Skip to main content

News & Media

News & Media Front Page

Use of Supportive Palliative Care Lags for Heart Patients

Patients tend to be sicker and miss full benefits by the time palliative care is provided


Sarah Avery
Sarah Avery
919-724-5343 Email

DURHAM, N.C. – While heart disease is the leading cause of death in the United States, relatively few of these patients receive a referral to palliative care focusing on quality of life and value-based treatment decisions. 

When heart patients are referred to palliative care, they are typically nearing death and therefore benefit from hospice services geared to end-of-life, according to a study lead by Duke Health researchers. 

“Hospice care is a subset of palliative care that is generally provided when a patient has about six months left to live,” said Haider J. Warraich, M.D., a cardiology fellow at Duke and lead author of the study appearing online Friday in JAMA Network Open. 

“Palliative care is much broader, focusing on improving quality of life, easing pain and suffering and assuring that the patients’ treatments going forward are in line with their values and goals,” Warraich said. “There’s a huge gap that patients with heart disease face that has resulted in them not receiving this type of care.”

Warraich and senior author, Arif Kamal, M.D., a palliative care specialist at Duke Cancer Institute, reviewed referrals to palliative care from a large national database to determine when and how often patients with cardiovascular disease were referred to palliative care.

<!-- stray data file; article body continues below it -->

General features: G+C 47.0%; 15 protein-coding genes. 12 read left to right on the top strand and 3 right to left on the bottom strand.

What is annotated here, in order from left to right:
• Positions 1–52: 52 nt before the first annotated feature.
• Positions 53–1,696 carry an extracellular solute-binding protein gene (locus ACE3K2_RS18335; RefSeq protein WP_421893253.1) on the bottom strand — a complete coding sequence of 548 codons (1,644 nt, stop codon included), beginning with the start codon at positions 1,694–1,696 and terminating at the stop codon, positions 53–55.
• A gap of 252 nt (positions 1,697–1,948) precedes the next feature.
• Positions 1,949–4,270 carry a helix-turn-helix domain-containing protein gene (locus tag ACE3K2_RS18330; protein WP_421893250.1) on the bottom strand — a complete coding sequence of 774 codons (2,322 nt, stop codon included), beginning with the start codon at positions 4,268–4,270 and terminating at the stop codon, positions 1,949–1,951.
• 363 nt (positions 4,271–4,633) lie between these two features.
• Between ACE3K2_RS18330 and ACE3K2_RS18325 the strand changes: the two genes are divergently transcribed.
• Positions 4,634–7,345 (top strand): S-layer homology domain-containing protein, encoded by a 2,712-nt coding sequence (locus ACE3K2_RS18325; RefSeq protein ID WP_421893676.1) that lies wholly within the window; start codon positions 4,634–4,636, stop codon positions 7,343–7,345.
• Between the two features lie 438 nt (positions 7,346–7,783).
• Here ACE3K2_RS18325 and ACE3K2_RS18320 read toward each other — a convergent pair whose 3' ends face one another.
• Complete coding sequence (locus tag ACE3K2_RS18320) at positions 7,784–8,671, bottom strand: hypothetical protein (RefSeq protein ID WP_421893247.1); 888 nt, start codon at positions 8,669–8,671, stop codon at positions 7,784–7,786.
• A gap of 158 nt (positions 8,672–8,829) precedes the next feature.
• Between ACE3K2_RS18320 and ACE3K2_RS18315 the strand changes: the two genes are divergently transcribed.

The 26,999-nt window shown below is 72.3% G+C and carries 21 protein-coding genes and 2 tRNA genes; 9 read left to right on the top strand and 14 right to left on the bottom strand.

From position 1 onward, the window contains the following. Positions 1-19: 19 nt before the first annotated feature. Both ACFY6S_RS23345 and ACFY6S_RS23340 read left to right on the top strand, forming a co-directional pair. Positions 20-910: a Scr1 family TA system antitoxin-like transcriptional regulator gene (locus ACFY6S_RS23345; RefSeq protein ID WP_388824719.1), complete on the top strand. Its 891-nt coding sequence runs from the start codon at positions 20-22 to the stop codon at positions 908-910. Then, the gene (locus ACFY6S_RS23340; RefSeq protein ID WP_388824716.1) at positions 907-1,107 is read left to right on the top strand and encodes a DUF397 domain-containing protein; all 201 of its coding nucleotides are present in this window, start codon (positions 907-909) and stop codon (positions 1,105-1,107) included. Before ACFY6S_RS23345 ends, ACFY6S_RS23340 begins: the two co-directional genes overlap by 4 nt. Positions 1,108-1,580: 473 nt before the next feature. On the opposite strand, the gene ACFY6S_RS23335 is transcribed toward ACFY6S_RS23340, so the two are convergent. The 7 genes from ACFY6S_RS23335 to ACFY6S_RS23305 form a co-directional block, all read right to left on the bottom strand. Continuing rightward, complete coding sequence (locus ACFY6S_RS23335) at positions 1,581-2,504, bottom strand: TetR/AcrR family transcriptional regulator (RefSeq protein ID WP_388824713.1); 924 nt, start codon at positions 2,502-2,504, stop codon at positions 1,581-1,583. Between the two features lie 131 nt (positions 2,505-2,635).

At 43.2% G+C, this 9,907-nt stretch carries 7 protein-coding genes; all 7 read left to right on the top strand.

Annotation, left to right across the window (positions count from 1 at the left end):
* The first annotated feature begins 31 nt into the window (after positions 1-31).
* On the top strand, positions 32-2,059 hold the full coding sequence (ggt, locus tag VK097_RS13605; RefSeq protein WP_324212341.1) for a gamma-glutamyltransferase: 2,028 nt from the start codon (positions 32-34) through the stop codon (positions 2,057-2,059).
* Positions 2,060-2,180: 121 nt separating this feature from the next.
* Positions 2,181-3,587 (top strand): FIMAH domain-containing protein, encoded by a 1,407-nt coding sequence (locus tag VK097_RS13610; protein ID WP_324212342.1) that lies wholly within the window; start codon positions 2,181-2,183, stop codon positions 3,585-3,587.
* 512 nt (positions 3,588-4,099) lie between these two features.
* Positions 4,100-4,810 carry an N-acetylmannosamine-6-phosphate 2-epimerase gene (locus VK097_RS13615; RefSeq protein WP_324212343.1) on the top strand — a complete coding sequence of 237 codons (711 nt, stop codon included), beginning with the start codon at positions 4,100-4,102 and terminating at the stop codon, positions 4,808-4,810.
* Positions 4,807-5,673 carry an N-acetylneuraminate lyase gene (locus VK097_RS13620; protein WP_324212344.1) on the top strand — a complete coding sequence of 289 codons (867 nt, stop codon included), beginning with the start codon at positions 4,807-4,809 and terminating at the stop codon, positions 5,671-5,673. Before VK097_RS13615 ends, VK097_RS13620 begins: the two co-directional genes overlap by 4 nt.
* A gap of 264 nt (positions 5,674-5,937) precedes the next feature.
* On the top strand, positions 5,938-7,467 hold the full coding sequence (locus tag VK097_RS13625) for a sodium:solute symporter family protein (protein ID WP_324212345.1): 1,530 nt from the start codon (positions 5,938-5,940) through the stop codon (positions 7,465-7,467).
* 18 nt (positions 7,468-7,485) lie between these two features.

The study included more than 1,800 patients with heart disease who had been referred to palliative care from 2015-2017. Of those, about 29 percent were bed-bound, meaning they were in the late stages of disease. By comparison, only about 10 percent of cancer patients, who are the largest group referred to palliative care, are bed-bound.

General medicine physicians increased referrals of heart patients to palliative care, from 43.2 percent in 2015 to 52.9 percent in 2017. But the proportion of referrals from cardiologists declined, from 16.5 percent in 2015 to 10.5 percent in 2017.

“Our data highlight the enormous potential for increased partnerships between cardiologists and palliative care specialists in providing comprehensive, high-touch, supportive care to all affected by advanced heart disease,” Kamal said.

In addition to Kamal and Warraich, study authors include Steven P.Wolf, Robert J. Mentz, Joseph G. Rogers and Greg Samsa.


News & Media Front Page